Also known in China as Qingming Jie (清明节), Tomb Sweeping Day is a Traditional Chinese holiday celebrated for centuries. On April 5th, Chinese families commemorate and pay respects to their ancestors. The name, Tomb Sweeping Day, comes from the tradition of traveling to your ancestors’ tombs to sweep or clean them. In addition to tomb sweeping, Chinese families will also travel to the countryside to plant willows or fly kites. Those who cannot travel to their ancestors’ graves may instead pay respects at martyrs’ parks visit local temples in their cities.
When is Tomb Sweeping Day?
Unlike many traditional Chinese festivals that fall on different dates, Tomb Sweeping Day is the same every year. Most Chinese festivals follow the lunar calendar, but Tomb Sweeping Day always falls on April 4th or 5th. The holiday falls on the 107th day after the start of winter.
Where did Tomb Sweeping Day Originate?
Tomb Sweeping day is said to commemorate a servant who lived during the Spring and Autumn Period, dating back to around 770 – 476 BC). Showing his loyalty to his Lord, the servant cut a piece of meat from his leg, to keep his Lord alive after being forced into exile. When the lord came back into power 19 years later, he initially didn’t pay much respect to the servant who saved his life. Eventually, he regretted his decision and wanted to reward him.
However, the servant now lived in solitude with his mother in the mountains, and when the lord went to look for him, he was nowhere to be found. The Lord ordered a fire to be started to force the servant out, but after the fire had burned, the servant and his mother were later found dead. In commemoration, the Lord ordered that the day of his servant’s death was called Hanshi. On this day, no one could start any fires, and people had to eat cold food.
In the second year, the Lord returned to the mountain. He found that the willow trees on the mountain had come back to life and were now in full bloom. This lead to the creation of the Pure Brightness Festival, dedicated to the willow trees. This festival along with Hanshi eventually becomes Tomb Sweeping Day as we know it today.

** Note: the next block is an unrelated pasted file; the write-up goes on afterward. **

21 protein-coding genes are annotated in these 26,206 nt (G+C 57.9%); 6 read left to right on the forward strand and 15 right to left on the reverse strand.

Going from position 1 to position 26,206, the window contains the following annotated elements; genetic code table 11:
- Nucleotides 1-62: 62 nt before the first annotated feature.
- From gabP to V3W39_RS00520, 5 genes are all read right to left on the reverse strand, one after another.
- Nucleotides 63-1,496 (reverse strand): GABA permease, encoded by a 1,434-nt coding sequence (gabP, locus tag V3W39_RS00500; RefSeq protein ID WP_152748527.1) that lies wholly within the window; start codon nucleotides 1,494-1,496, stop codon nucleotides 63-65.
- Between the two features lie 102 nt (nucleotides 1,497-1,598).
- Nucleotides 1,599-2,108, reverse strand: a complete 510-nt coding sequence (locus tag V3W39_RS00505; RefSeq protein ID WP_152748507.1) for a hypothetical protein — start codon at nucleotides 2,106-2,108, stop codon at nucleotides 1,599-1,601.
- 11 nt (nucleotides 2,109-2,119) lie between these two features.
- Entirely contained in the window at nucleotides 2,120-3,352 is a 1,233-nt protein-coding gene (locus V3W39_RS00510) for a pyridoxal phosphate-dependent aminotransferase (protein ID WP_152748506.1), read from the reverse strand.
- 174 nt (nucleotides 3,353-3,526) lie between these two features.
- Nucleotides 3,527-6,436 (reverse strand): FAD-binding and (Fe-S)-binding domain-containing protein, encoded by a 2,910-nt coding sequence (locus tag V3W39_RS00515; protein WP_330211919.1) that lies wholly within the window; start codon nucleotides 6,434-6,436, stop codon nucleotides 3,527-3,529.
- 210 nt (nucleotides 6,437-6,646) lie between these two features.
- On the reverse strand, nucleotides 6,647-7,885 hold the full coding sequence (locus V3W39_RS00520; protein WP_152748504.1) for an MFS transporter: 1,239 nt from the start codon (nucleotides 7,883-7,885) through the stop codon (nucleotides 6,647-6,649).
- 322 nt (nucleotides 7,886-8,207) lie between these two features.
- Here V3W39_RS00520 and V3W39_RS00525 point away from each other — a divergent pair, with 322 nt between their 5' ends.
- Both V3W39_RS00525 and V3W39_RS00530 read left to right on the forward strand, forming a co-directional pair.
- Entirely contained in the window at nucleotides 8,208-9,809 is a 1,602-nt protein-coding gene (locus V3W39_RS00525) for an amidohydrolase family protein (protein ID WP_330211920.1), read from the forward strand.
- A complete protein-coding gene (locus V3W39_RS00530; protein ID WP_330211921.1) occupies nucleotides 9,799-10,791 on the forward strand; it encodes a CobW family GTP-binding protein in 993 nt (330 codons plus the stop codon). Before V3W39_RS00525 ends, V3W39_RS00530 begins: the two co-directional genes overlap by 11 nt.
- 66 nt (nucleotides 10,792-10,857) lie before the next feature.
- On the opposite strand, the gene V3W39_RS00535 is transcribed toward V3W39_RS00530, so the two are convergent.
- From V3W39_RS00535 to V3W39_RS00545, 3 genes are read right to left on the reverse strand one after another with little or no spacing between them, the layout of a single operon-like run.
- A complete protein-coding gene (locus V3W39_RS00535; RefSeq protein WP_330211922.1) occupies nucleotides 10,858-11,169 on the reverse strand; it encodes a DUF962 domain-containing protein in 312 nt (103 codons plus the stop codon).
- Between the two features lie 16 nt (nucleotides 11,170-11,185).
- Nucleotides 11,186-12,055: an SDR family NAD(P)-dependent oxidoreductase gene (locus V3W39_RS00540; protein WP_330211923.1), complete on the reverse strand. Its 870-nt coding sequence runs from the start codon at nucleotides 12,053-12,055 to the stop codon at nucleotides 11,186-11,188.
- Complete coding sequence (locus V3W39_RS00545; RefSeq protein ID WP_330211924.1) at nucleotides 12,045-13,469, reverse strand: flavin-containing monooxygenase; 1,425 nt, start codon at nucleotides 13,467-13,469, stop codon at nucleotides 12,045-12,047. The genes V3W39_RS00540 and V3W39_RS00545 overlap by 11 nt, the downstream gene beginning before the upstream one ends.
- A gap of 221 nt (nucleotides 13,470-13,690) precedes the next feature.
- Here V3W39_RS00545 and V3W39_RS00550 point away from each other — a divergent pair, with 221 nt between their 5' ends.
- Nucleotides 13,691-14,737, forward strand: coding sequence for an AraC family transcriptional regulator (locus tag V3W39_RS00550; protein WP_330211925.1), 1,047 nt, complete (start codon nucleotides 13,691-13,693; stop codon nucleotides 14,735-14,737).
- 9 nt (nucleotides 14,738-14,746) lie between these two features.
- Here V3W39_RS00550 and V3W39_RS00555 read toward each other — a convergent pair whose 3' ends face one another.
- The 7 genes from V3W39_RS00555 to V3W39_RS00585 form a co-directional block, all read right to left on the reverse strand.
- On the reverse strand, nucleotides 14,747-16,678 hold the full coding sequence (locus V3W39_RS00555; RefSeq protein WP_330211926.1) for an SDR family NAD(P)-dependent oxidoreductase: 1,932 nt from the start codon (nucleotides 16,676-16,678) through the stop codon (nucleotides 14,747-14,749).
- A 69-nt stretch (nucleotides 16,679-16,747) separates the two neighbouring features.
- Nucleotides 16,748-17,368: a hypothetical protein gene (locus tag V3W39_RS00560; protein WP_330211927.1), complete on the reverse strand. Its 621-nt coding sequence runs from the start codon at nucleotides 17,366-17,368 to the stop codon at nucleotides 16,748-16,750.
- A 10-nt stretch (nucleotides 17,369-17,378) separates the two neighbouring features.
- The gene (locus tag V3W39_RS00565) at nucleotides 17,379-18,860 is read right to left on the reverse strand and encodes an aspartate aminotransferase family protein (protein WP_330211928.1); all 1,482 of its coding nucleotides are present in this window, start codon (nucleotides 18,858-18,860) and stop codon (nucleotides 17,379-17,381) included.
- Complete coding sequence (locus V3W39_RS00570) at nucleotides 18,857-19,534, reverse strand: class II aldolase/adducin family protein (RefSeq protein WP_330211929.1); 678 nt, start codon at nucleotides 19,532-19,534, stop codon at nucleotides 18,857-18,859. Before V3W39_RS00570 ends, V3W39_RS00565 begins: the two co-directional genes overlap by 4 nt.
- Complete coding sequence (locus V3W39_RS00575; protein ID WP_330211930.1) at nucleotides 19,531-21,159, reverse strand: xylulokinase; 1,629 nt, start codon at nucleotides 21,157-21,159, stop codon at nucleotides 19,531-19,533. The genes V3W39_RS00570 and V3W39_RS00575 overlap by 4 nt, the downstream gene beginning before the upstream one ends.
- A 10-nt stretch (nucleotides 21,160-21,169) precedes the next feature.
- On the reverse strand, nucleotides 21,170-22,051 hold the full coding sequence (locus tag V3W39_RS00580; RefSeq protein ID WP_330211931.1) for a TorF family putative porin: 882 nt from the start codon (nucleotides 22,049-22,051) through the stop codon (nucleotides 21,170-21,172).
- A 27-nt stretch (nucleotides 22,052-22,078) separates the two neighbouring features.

How is Tomb Sweeping Day Celebrated in China?
One of the largest customs and traditions of this festival is to visit your ancestors’ tombs to clean and perform maintenance on the burial grounds. Ancestors are often buried in their home town. Many of them grew up out in the countryside, and families from the larger urban cities will travel to see their family closer to home.
Joss sticks of incense is placed near tombs with an offering of food and a special kind of paper money. The paper money is either placed by the tomb or burned on the ground to send to your ancestors in their afterlife. Living family members will bow to the gravestone or gravesite of their ancestors and place fresh flowers. These flowers are a symbol that the grave and their ancestors are still in their memory.
But Tomb Sweeping Day in recent times is not only about commemorating your past ancestors. It is now also becoming a time for taking a spring outing, as most people will have a three-day weekend and because the weather in early April is usually clear and bright. The trees have just turned green, flowers are in bloom, and it is a near-perfect time to enjoy China’s beautiful scenery.
Another traditional activity is flying kites. During Tomb Sweeping Day you may not only find people and children flying kites during the day but also in the evening. In some areas, little lanterns may be attached to the kites and or the string to be kite may be cut, to let it fly off for good luck.